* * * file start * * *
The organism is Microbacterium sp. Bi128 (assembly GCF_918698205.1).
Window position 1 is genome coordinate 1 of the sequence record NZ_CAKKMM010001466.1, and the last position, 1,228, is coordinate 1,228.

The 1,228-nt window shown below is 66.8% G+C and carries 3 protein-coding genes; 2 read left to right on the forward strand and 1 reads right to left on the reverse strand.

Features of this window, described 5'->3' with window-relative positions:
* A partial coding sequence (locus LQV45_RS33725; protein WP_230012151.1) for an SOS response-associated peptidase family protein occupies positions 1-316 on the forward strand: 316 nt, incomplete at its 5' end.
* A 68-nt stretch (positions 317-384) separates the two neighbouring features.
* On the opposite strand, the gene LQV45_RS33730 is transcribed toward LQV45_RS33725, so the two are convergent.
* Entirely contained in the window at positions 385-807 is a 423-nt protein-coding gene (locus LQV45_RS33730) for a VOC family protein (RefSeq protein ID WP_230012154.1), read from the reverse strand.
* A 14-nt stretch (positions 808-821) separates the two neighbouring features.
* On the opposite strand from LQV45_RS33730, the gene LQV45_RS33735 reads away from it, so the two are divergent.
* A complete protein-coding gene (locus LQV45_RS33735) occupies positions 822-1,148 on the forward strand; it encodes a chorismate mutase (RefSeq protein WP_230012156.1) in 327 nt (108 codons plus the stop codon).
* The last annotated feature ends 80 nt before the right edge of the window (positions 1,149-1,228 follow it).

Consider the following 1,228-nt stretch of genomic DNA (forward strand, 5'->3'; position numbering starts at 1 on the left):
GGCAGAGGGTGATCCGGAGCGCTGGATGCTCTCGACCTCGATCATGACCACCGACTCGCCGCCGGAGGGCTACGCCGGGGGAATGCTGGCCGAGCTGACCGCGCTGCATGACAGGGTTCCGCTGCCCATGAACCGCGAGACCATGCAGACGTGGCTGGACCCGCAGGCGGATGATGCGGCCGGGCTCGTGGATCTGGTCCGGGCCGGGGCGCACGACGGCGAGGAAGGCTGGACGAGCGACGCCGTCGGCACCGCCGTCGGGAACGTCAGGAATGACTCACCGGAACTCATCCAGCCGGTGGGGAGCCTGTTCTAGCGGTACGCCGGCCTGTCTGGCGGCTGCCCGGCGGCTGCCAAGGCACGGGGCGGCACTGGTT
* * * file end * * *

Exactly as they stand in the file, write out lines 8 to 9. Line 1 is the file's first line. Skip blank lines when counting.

* Entirely contained in the window at positions 385-807 is a 423-nt protein-coding gene (locus LQV45_RS33730) for a VOC family protein (RefSeq protein ID WP_230012154.1), read from the reverse strand.
* A 14-nt stretch (positions 808-821) separates the two neighbouring features.